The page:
There are a lot of good books out there. I don’t have a shortage of reading material. If I’m compelled to write one, it’s because I want to tell a story that I can’t read anywhere else. Cascade in particular is a story that probably has a very narrow, very specific audience and is, as reviewer James Nicoll put it, “a stone-cold bummer,” but the folks who liked it really liked it. (In James’ case, he meant it as a compliment. I think.)

What other authors are you friends with, and how do they help you become a better writer?

One of the most rewarding things about writing and publishing is that I’ve gotten to know other incredible authors. I’m on a number of writer Discords where we edit each other’s work, brainstorm, cross-promote, and give each other advice on the publishing process. A particular shout-out to the Night Beats crew, which is a collective of strange, brilliant people without whom two books I worked on (The Sad Bastard Cookbook and Instant Classic (That No One Will Read)) wouldn’t even exist.

Do you want each book to stand on its own, or are you building a body of work with connections between each book?

The Sleep of Reason series, of which Cascade is the first book and So Human As I Am is a prequel, is all one long story. But one of the cool things about the Night Beats collective is that our work all contains references (even non-fiction like The Sad Bastard Cookbook) to each other’s work. Query, by Zilla Novikov, is basically a coffeeshop AU for Cascade, involving substantially better outcomes for the main cast. With my latest story, “Do You Love the Colour Of the Sky?” I’ve created a framework that actually allows all the stories I’ve ever written to exist in the same universe. All that said, I don’t aspire to MCU levels where you have to read everything to understand anything; at least the first book and each of the short stories are self-contained.

What’s your favorite under-appreciated novel?

The Spear Cuts Through Water by Simon Jimenez. It’s a very literary epic fantasy about two warriors and a telepathic tortoise escorting a dying moon goddess across a war-torn country to overthrow an evil empire, and also about how we tell stories, who gets remembered by history, and how. It’s hands-down the most beautiful book I read last year and deserves much more acclaim than it got.

How do you balance making demands on the reader with taking care of the reader?

I do so in different books. The Sad Bastard Cookbook is very kind and loves you the way you are. Cascade is here to make you work for it, and if it ever manages to be comforting, it’s by accident.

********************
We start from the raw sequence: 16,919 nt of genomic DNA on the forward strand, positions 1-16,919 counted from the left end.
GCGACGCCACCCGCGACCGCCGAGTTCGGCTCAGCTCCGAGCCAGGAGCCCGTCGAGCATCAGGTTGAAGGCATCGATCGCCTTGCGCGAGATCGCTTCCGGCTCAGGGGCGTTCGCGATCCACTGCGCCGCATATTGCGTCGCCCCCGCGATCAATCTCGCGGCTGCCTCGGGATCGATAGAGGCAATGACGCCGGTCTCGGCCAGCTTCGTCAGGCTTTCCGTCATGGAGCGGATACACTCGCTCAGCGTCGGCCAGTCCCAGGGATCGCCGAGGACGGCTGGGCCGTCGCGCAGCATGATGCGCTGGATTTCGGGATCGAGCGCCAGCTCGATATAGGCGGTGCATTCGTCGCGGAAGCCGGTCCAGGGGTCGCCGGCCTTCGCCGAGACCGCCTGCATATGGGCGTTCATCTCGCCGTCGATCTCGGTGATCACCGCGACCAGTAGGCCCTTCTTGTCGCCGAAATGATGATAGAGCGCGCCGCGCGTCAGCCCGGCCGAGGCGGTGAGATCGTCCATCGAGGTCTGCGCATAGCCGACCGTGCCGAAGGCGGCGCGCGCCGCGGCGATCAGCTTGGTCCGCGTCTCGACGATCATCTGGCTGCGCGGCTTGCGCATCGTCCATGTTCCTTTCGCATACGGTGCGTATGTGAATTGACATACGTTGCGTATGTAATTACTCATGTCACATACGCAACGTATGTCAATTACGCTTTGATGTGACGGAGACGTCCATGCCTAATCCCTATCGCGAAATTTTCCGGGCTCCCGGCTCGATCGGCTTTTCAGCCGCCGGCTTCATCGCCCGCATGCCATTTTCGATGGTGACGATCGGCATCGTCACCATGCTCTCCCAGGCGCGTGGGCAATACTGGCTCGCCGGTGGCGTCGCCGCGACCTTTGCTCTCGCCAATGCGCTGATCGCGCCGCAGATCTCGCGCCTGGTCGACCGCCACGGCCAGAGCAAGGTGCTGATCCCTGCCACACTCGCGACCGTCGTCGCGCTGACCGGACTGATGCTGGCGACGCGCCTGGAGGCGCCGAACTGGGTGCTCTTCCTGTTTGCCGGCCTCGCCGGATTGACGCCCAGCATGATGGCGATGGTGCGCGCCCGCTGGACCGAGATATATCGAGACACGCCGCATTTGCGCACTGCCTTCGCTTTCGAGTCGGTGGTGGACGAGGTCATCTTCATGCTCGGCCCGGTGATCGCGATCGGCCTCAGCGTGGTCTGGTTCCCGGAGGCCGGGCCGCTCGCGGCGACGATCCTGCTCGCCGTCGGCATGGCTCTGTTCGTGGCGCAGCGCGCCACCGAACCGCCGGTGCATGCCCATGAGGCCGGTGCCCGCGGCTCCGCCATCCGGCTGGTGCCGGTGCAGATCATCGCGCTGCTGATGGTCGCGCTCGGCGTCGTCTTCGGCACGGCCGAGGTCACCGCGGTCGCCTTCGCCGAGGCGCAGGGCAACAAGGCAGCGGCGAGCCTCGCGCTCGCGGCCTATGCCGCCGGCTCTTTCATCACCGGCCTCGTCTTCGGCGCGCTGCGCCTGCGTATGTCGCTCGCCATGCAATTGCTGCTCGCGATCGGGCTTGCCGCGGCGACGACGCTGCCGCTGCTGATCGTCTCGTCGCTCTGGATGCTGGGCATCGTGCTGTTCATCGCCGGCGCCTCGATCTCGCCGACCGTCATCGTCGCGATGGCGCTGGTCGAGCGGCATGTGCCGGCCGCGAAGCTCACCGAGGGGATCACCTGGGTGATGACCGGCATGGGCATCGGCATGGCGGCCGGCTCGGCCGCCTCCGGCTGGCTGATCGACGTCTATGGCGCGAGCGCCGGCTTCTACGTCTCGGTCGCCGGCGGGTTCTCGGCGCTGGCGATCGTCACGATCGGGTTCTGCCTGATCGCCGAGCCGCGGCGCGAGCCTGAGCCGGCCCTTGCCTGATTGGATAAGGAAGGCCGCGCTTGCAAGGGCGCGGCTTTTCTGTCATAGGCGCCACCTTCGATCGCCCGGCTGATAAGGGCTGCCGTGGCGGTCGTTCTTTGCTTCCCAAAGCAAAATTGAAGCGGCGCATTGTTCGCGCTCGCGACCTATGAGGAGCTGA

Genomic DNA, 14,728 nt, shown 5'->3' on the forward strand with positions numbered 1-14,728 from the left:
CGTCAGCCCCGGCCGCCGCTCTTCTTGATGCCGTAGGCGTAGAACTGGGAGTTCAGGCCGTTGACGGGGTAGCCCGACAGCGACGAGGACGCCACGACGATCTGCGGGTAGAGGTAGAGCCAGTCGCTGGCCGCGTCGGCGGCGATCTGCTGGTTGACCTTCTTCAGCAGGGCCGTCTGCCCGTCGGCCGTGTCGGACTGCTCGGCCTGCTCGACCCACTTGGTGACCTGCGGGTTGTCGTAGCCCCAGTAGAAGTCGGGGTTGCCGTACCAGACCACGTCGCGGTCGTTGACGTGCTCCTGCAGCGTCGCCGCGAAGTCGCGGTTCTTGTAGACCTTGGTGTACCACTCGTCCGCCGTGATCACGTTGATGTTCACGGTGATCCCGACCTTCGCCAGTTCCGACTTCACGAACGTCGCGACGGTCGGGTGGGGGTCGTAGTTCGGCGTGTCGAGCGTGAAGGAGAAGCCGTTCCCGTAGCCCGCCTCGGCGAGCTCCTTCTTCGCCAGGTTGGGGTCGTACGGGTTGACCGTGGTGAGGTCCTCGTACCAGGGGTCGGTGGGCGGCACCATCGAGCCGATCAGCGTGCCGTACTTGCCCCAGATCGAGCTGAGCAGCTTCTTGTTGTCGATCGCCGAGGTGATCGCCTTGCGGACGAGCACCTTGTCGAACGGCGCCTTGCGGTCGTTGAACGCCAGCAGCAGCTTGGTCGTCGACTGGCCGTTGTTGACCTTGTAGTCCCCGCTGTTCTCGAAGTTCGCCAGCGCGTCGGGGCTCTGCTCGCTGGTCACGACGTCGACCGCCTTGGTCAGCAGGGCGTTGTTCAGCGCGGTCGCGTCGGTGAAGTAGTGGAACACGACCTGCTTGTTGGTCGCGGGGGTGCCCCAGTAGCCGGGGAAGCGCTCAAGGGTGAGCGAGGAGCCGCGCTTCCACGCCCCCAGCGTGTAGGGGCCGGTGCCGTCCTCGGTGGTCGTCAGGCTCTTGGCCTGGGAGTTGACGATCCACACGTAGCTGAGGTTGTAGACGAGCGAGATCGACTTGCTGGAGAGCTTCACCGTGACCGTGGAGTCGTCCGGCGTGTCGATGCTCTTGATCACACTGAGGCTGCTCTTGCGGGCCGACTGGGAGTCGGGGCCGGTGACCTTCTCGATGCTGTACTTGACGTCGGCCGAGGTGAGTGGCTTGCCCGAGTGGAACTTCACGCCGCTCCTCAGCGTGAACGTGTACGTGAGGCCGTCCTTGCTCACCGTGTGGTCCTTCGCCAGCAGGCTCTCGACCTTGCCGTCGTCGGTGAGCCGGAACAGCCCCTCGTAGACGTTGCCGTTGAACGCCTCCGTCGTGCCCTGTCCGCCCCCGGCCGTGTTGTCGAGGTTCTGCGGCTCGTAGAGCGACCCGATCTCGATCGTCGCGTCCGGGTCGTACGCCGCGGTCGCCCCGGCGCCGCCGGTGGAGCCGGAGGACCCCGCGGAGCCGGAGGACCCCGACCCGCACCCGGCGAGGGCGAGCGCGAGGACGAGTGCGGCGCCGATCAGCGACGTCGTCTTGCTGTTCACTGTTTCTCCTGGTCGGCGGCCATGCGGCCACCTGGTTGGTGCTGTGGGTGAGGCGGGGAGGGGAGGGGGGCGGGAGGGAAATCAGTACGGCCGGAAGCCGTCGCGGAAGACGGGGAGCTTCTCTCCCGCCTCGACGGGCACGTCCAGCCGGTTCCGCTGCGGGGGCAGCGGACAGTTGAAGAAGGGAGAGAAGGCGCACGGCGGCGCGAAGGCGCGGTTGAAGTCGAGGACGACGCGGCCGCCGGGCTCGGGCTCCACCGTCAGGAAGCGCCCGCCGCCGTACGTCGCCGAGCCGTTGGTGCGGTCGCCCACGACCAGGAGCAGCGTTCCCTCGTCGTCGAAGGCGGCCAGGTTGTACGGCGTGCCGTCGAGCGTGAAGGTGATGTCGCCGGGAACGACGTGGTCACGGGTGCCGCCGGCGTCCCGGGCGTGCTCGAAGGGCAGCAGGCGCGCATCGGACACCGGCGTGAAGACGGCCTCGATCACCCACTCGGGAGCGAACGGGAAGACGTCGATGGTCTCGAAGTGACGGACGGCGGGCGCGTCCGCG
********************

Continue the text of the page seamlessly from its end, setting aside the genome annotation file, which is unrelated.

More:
Are you traditionally or self published? Or both? Do you feel there are advantages to one over the other?

Both. Cascade is published with the BumblePuppy Press; The Sad Bastard Cookbook is self-published (kind of; Night Beats is a writing collective that sometimes partners with tRaum, a small press). The advantage of traditional publishing is advances, a certain level of legitimacy, and easier access to bookstores, libraries, and author events, all of which are important to me. But you make more money and have more creative control with self-publishing. For me it really depends on the type of book; some genres do better in self-publishing than others, while some really need the push of a publisher behind them.

What do you owe the real people upon whom you base your characters, if anything?

I hope that by the time they appear as characters, they’re unrecognizable as the real humans who contributed bits and bobs of inspiration. That said, as an author, I owe characters interiority and humanity. No matter how monstrous their actions, I don’t include them unless they exist as fully formed people in my mind.

What do you have coming next?

My next publication is a short story, “Do You Love the Colour of the Sky?”, in The Dance by Dark Dragon Publishing. It’s about a multiverse art heist, a dodo, and two sad lesbians. My current big project is Blight, the sequel to Cascade and the second book in the Sleep of Reason trilogy. It takes place in a Canada transformed by magic, climate catastrophe, and totalitarianism, in which a scrappy band of would-be revolutionaries keep fighting, whether there’s any hope of victory or not.


“There’s a thing,” she said, instead of hello.

The last time she’d called unscheduled, it was to tell him that she’d come face-to-face with motherfucking Cthulhu and almost died. She sounded more frantic now, but the tinny distance and her own rush to explain masked any fear that a normal person, a civilian, might feel. Funny how, through all their fights, through the broken crockery and promises, they slipped so easily into their old dynamic when the pressure was on, Blythe racing ahead of him, breathless, and Jonah never quite catching up.

“And there are blips. Several blips,” Blythe added, quickly, translating from scientist-who’d-been-buried-in-this-for-months to regular person sans context. “But none recently. Until three days ago, when there was a temperature spike like the ones right before Y2K.”

What she didn’t say was, the ones that started the Cascade. Everyone, scientist or not, knew what a sudden temperature spike in the deep ocean heralded.

The world is ending. It wasn’t, really. The world is never ending. What ends is the subjective, personal reality that one has carefully constructed over a lifetime, the plans and human ties and ideologies and the physical trappings of home and family that always seemed immutable, permanent. The Earth itself would, in all probability, march on, as it had through the Black Death, through the bloodthirsty colonization of Turtle Island, through both World Wars, through the Cascade and each one of its horrors and wonders—though whether at the end of this blip it would continue to be able to support human life remained to be seen—but it wouldn’t end. It is only your own, personal, fragile world that is always in danger.